In the present circumstances, we do not have adequate gas supply, electricity. Yet even in these circumstances, our exports are satisfactory. Despite all these adverse conditions, we have turned around. We have reached a point where we can turn down foreign buyers. The problems in China and Vietnam have opened doors for us.
We have a 30 to 35 work deficit at present. We are unable to deliver in time the orders we have in hand. Some buyers are taking the shipments but not giving the payment. Then again, in some cases the product is ready, but they are not taking the shipment. The schedules till December have been pushed back by the buyers by six months. So we are facing challenges. But we are endeavouring to go ahead. We welcome all recommendations to keep the factories worker-friendly.
You will be pleased to know that 8 of the 10 best factories of the world are in Bangladesh. Bangladesh has the record highest number of green factories. Also, of the 100 platinum factories in the world, 49 are in Bangladesh. These factories did not spring up overnight. We have to build these up ourselves. We changed many things along with the times. The Accord Alliance survey says 82 to 98 per cent of our country’s factories are in the compliance category. There is no alternative to workplace safety, safety of the workers. This is a must. This is not just in personal interests, but in the interests of our business too.
The proposal to reduce temperature by natural means rather than the use of air conditioning is a good suggestion. The roof top and shading can be applied. This should not cost that much. Bangladesh is among the countries where the economy and living standards will be most affected by climate change. Work capacity will certainly fall if temperatures rise. Our workers will fall ill. That is our loss. We will certainly now think about heat. We want proposals on how to improve, keeping the factories where they are. We have to keep an eye on heat stress and energy efficiency in our factories. Everyone must work together here. We cannot implement this alone. We need technological support. I feel we need to have a joint workshop with all concerned in this regard.
Md Mujibul Haque MP
The entire world is facing the impact of climate change. The climate or environment that we saw in our childhood is changing. We are adjusting to this change. It was during the crisis of 2014 that I took charge of the labour and employment ministry. Many of the countries where we would export garments, had turned away. At the time, a group of us attended a meeting in Berlin, Germany, between buyers and workers. We managed to explain things to them then and the buyers returned to Bangladesh.
You all speak about how to improve the environment of the factories, but no one speaks of how to increase prices. How will our businessmen made a profit then? Where will they pay the workers from? How will they improve the factories? According to a BBC survey, there are 50 million people unemployed at present in Bangladesh. Many people are employed in the garment factories. We have to take the entire situation into consideration.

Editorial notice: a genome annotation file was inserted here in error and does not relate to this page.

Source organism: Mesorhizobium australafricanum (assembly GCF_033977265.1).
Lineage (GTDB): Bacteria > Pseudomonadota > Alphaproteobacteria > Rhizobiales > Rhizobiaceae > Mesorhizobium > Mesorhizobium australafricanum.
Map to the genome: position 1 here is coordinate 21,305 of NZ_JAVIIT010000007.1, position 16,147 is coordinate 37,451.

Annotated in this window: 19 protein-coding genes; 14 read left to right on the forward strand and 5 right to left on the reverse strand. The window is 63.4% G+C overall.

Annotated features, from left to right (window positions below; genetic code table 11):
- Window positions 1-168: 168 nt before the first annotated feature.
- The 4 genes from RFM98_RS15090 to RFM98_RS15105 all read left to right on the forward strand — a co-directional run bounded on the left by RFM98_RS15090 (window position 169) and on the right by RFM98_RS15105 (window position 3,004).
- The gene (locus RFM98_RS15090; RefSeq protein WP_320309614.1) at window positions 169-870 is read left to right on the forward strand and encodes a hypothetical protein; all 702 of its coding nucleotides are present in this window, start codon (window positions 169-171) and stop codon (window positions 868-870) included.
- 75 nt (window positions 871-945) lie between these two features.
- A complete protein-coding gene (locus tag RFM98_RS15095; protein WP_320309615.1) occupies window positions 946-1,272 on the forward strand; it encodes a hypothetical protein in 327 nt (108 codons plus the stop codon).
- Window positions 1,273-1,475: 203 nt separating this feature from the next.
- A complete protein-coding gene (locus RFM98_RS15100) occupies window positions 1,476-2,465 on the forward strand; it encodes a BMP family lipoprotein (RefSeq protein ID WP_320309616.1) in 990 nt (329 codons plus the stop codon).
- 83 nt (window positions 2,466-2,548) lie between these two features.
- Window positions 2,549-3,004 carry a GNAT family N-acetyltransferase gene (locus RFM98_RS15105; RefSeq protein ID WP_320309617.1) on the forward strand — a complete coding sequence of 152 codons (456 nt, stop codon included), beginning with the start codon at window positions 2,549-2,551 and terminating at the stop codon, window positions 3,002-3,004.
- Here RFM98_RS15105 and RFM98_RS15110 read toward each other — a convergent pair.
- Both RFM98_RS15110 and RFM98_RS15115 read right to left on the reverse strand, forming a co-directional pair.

We have not long been familiar with words like heat stress, building safety and so on. We are now understanding these matters, discussing, changes are taking place, more will take place soon. I thank the researchers for the work on heat stress. I will request the BGMEA and BKMEA authorities to have a pilot project in this regard. A factory can be used to see if these systems work and if it is financially feasible too. If it is profitable, the owners themselves will take up these systems. They will tackle climate change in their own interests.
We have had this discussion on a very important issue together with so many institutions here. We certainly will want the experts to carry out their research and focus on our problems. We will want those who take the political decisions, to use this to give us guidelines. The factory owners will make good buildings. We must also ensure that when the workers go home, they have a good environment there too. We are hopeful that with everyone’s concerted efforts, our garment sector will be even more prosperous in the days ahead. On behalf of Prothom Alo, I thank all for their participation in the discussions.
Attention must be paid to heat stress and energy efficiency in the factories.
Consideration must be given to natural ways to reduce temperatures rather than air conditioning.
A pilot project on heat stress must be started immediately.
Architects must be included in the construction of garment factories.
Heat is not conducive to women’s bodies. Increased temperatures reduce women’s work capacity and attention must be paid to this.
All factories must be conscious about the use of electricity.
There needs to be studies to determine why the number of women workers are decreasing in the garment sector.
Outside of the factories, attention must be paid to the accommodation of the workers too.
Long-term measures must be adopted regarding the impact of rising temperatures
Concerted efforts of all concerned are imperative for the improvement of the garment sector.